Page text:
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The fact that a civilian government in Pakistan is completing a full five-year tenure is a hopeful sign. There is another fact, which is worrying. Army Chief Gen. Parvez Asfaq Kayani recently stated that the army will back peaceful elections and a civilian government.

Why is an assurance and support necessary to hold elections and civilian rule? Simply because real power still lies with the army. The army adopted a low profile after a couple of sensitive military installations were attacked by terrorists. The main blow was the discovery of Osama bin Laden in the garrison town of Abbottabad last year, when American seals took him out in a striking operation. It was clear to the world that Osama was under the protection of the Pakistani army. The west, however, did not press this point very much. They had other strategic interests with the Pak army.

Among the people, however, the army has lost its shining armour. The army and its intelligence service, the ISI, are active. They still decide on strategic issues and relations with neighbours like India, Afghanistan, the Taliban and other terrorist organizations created and nurtured by them.

Gen. Kayani is on record having said that the terrorist organizations are the army’s assets. At a conference in Brussels in 2008, Gen. Kayani is reported to have said that Pakistan had nothing in common with India – culturally, historically, linguistically etc. This revealed the mind set of prosecuting a 100 years war with India.

Almost from its birth, Pakistani leaders tried to take the country out of South Asia and make it a part of the Gulf and Middle East. Although Pakistanis are not accepted as Arabs for obvious reasons, the Pakistanis did not give up. Obviously, this causes what one can call a historical and social schizophrenia.

A report on a new Pakistani military doctrine said that the main threat to the country was internal, leading many Pakistanis and Indians to hail the Pak army’s reasonable position. Soon afterwards the army clarified that India remained the main threat.

It is the “Military Inc”, (title of Ayesha Siddiqa’s book) that rules the roost. The Pak army is privileged, and this position should remain. To do this, they need to create external threats. Incidentally, the largest chunk of the budget goes to the armed forces. This includes parts of foreign assistance for development.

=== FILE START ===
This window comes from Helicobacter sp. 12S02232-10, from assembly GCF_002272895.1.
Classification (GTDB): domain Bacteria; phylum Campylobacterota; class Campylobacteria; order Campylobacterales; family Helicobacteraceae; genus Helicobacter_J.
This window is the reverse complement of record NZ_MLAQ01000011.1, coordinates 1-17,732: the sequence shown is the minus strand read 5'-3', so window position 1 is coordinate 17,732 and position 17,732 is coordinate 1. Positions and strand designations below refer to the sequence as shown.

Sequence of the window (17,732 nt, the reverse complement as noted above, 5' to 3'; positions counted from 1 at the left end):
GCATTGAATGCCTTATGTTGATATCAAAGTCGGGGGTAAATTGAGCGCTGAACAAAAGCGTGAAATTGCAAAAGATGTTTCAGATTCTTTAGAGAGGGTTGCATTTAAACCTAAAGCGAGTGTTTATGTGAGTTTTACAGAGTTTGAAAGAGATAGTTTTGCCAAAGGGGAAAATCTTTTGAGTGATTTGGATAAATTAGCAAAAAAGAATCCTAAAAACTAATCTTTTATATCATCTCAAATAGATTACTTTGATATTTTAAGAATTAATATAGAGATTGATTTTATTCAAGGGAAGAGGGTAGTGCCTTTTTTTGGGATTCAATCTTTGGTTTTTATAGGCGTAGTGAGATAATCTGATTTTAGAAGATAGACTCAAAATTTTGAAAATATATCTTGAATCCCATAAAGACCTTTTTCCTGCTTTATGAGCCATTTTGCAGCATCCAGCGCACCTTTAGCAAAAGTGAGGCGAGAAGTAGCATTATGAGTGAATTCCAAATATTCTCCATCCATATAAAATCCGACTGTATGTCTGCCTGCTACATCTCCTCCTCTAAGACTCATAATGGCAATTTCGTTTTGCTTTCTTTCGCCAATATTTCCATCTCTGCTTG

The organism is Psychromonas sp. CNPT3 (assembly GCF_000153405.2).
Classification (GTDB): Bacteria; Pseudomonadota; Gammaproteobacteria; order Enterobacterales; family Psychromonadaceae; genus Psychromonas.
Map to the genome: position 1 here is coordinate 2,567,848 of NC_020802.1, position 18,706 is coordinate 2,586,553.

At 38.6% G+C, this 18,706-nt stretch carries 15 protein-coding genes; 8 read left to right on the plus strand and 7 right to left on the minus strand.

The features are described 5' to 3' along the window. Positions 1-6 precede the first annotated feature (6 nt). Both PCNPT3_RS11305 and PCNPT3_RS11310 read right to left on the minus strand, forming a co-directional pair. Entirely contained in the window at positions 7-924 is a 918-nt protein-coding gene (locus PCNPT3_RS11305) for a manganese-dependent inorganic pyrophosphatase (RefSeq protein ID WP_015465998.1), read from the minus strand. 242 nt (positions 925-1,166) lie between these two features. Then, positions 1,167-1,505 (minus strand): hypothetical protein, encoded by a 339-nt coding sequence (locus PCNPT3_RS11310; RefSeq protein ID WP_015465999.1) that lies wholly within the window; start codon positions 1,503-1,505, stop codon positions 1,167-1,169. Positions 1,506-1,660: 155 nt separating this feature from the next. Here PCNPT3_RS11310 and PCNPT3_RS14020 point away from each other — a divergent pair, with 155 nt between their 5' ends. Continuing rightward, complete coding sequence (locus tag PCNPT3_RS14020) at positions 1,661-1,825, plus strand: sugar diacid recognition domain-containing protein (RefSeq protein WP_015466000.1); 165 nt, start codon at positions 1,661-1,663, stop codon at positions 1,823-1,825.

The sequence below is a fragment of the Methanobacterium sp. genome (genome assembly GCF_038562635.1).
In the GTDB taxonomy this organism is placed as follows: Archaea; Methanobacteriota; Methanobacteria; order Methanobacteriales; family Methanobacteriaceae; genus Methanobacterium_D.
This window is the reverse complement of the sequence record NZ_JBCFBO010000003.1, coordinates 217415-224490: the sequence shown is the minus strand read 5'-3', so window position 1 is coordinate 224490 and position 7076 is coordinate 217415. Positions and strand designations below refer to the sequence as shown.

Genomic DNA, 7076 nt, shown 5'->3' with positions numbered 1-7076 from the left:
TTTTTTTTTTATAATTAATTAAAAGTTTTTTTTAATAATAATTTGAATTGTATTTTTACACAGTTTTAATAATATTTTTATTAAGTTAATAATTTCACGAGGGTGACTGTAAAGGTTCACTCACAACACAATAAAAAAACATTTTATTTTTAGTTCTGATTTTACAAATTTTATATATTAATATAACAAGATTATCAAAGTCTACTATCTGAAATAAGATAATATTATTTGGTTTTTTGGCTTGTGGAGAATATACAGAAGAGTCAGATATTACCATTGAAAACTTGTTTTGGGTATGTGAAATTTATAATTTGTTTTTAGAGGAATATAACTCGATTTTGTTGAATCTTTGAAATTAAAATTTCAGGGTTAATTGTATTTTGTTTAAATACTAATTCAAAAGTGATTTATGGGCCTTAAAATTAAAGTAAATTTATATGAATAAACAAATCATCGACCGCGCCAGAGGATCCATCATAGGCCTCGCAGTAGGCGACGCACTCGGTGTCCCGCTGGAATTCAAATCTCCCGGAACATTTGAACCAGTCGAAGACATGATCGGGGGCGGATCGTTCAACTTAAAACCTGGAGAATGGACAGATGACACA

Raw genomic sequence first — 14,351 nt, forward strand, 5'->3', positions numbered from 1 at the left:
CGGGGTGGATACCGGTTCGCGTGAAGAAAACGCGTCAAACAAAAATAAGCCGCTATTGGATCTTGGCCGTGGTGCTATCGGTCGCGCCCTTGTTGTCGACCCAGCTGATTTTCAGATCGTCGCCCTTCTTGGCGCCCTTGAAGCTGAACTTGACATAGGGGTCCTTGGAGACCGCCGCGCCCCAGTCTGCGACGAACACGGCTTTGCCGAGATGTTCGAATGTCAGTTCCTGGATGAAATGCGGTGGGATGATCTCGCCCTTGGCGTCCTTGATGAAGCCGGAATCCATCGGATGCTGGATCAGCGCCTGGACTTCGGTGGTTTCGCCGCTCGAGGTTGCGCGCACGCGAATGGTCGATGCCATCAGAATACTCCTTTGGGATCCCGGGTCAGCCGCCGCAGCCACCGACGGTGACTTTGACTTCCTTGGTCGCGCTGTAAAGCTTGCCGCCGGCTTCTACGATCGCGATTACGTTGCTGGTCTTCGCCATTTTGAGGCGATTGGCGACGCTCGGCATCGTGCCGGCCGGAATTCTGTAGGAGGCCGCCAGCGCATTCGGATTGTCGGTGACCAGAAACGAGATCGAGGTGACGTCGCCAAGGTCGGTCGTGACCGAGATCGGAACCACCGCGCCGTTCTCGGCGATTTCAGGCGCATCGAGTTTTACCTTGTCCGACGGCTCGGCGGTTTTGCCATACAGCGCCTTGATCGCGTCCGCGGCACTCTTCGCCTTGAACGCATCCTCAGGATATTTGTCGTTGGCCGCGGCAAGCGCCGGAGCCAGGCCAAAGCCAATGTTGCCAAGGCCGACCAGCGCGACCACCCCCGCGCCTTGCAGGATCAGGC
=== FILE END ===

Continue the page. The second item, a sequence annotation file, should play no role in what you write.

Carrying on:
In 1965, Pakistan’s economy was better than India’s. Today, it is behind most South Asian countries. The manner in which the country is going does not inspire any confidence for a quick recovery.

Former ace counter-terrorism expert of the US, Bruce Ridel, who is now with a Washington think tank, has a very pessimistic view of Pakistan. He has written, with internal government inputs that Pakistan will collapse in or by 2030. This writer feels that the collapse could come sooner, but hopes it will not happen.

At this point one must pause and think how poet and philosopher Saadat Hasan Manto visualized in 1954 Pakistan’s future. Aakar Patel did an excellent translation of Manto’s essay (published in “First Post”, February 22, 2013).

To quote from it “But ladies and gentlemen, praise is owed only to Allah, who made the world. And thanks to him now neither bulbul remains not flower. We killed off the flower and the bulbul disappeared of itself. And many other things besides we have been rid of in this land of Pak, the pure”.

Manto’s writing is fascinating. How could he foresee as early as 1954 that religious extremism will dominate Pakistan, with Mullahs leading the chorus? Was it the arrival of Ala Moududi with his extreme interpretation of Islam? Moududi came to West Pakistan from East Pakistan, and his philosophy gave birth to Jamaat-e-Islami (JEI) which is setting Bangladesh on fire today.

Qaid-e-Azam Mohamed Ali Jinnah, Pakistan’s founding father, was a liberal westernized Shia. A Bombayite or Mumbaite, he was in love with Bollywood! And a Bollywood actress as stories say.